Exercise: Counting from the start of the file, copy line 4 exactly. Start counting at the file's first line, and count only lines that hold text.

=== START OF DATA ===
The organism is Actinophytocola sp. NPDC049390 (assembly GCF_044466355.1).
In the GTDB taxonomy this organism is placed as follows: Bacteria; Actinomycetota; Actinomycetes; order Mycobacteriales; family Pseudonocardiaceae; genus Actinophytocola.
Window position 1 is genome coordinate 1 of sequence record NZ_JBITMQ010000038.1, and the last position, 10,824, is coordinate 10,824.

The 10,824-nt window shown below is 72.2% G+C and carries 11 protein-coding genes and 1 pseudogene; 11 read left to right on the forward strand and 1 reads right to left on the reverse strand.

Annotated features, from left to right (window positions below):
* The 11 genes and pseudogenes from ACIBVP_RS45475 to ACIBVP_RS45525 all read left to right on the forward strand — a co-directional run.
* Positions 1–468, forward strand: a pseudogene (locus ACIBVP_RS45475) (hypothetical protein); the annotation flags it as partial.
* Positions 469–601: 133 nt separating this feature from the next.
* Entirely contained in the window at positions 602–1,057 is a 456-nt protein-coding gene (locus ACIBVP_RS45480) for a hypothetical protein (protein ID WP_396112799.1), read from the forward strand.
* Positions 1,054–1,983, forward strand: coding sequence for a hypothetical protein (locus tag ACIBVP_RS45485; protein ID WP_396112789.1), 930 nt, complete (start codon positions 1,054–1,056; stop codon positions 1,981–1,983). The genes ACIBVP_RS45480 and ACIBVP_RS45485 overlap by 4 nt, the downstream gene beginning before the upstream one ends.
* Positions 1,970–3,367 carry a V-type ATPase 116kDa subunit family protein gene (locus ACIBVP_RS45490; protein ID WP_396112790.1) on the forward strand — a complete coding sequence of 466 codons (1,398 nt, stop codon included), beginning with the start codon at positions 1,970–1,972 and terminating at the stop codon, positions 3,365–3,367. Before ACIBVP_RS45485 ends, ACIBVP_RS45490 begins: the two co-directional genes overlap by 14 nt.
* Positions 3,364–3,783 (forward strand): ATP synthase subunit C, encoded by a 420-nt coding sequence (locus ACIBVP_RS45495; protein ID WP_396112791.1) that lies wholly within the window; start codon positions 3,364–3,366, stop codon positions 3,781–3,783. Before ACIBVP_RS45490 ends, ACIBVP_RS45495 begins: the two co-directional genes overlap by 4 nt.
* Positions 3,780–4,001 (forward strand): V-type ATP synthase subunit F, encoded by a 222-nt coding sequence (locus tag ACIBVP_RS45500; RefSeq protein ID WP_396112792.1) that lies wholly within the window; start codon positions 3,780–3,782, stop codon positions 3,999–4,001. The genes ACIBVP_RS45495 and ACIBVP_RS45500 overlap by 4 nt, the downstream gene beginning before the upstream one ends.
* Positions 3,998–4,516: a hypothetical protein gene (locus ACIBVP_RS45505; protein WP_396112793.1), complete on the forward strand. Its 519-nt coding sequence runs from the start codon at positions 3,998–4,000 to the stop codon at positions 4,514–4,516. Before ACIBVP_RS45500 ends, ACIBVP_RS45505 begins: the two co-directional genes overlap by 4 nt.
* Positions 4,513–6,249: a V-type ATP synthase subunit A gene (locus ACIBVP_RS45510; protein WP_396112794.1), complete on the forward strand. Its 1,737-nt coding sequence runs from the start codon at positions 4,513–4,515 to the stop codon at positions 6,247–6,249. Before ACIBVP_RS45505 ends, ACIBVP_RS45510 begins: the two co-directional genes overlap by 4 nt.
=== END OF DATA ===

The 10,824-nt window shown below is 72.2% G+C and carries 11 protein-coding genes and 1 pseudogene; 11 read left to right on the forward strand and 1 reads right to left on the reverse strand.